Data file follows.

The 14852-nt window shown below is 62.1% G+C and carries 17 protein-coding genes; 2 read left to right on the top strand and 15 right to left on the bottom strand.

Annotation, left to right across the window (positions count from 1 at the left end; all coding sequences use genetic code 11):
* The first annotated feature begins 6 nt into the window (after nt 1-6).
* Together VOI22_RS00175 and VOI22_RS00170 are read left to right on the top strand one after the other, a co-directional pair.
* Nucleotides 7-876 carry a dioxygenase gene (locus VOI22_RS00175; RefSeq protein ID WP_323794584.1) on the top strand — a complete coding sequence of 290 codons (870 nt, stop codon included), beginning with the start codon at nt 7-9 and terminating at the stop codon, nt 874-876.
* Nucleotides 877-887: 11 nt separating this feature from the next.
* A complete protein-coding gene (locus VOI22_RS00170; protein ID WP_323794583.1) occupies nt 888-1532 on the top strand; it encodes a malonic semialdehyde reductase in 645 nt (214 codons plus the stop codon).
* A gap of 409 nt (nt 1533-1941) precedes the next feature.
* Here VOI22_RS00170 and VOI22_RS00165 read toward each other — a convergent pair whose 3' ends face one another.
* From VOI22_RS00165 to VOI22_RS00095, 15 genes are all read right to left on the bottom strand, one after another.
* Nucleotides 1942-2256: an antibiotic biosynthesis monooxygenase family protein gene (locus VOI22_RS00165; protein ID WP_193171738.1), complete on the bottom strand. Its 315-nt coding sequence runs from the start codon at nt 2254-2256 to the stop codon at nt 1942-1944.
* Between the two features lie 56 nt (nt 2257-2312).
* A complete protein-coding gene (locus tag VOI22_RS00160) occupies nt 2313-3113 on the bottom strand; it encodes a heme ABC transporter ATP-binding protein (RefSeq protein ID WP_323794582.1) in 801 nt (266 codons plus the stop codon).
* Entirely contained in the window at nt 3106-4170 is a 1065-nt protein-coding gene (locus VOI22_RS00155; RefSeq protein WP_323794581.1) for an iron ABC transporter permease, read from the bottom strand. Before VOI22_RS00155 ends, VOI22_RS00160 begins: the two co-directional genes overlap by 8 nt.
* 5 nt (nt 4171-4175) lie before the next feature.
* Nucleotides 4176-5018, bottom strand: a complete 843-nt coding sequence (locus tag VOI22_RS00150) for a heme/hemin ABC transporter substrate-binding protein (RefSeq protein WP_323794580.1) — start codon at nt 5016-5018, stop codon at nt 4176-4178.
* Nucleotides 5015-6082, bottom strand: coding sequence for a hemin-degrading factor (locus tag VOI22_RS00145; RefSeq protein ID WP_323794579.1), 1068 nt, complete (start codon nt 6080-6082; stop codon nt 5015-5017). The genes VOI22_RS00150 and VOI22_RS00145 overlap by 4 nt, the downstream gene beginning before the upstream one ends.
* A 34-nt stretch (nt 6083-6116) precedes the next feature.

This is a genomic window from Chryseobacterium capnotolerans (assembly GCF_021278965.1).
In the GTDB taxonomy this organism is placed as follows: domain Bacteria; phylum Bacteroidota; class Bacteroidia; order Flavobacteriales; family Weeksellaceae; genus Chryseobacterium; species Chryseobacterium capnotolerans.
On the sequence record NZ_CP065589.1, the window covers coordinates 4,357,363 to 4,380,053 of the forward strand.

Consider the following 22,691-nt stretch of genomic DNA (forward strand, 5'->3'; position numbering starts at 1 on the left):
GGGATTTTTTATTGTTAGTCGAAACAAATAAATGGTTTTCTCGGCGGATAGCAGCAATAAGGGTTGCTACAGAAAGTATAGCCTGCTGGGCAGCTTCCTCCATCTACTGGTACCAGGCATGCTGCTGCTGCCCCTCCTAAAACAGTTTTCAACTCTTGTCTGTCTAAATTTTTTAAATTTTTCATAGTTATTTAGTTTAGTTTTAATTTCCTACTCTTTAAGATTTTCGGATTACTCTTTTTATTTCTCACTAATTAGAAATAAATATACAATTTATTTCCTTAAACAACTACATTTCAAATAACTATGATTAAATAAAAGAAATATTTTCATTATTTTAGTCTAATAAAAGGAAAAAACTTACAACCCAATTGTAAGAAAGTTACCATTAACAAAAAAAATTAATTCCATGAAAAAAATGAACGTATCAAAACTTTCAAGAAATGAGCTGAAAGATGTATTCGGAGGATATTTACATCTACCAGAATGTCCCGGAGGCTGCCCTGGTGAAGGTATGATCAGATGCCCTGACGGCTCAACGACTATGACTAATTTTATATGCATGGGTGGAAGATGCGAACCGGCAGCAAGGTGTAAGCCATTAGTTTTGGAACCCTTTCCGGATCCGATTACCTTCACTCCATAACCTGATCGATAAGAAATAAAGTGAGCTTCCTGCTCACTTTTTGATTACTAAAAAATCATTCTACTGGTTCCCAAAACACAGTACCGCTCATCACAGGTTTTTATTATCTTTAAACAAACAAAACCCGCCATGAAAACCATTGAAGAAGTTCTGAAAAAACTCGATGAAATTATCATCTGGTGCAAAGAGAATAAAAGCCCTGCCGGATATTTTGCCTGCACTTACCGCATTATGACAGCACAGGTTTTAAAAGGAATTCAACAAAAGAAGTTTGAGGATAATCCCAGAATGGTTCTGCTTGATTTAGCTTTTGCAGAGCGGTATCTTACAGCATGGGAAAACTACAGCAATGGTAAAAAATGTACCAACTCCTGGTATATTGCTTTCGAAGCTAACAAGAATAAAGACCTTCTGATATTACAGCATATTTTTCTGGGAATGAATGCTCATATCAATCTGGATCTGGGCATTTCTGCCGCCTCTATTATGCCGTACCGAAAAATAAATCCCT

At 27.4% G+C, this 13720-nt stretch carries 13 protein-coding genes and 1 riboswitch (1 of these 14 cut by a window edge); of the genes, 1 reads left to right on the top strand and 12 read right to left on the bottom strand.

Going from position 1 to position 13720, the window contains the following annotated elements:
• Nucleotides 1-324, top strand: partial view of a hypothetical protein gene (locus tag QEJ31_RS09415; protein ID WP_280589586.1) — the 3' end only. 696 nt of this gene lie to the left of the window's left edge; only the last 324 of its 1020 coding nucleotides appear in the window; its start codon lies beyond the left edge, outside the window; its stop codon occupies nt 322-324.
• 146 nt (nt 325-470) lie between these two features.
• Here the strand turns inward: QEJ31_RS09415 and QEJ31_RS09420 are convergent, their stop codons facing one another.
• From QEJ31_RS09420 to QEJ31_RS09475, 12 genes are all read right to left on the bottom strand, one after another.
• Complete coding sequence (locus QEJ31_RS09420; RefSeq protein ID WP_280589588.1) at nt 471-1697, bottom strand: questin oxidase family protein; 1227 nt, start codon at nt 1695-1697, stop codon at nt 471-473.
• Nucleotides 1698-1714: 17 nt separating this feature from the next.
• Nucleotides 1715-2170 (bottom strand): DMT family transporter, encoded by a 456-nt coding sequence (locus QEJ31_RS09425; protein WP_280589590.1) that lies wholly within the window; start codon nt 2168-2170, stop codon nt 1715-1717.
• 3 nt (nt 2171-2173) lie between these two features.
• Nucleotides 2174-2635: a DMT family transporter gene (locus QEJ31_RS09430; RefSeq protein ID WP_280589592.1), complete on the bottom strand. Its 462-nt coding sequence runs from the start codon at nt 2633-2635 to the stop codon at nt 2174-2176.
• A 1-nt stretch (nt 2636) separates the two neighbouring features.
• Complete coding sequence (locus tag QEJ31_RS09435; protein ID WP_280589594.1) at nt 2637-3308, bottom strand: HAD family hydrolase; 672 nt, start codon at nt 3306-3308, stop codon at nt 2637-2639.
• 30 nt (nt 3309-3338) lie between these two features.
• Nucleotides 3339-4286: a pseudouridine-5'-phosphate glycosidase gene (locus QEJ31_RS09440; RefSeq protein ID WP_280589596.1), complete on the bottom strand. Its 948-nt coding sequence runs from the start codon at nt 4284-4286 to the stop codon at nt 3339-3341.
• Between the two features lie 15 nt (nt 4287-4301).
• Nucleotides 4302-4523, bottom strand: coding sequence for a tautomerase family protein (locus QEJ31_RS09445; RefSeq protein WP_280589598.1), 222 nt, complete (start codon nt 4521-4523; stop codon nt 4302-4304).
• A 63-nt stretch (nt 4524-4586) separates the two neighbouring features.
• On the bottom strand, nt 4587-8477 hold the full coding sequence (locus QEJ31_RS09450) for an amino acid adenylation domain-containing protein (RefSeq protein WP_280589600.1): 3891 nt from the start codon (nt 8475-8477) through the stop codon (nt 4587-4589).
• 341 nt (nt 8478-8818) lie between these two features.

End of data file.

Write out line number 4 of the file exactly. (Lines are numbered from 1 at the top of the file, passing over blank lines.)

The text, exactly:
* Together VOI22_RS00175 and VOI22_RS00170 are read left to right on the top strand one after the other, a co-directional pair.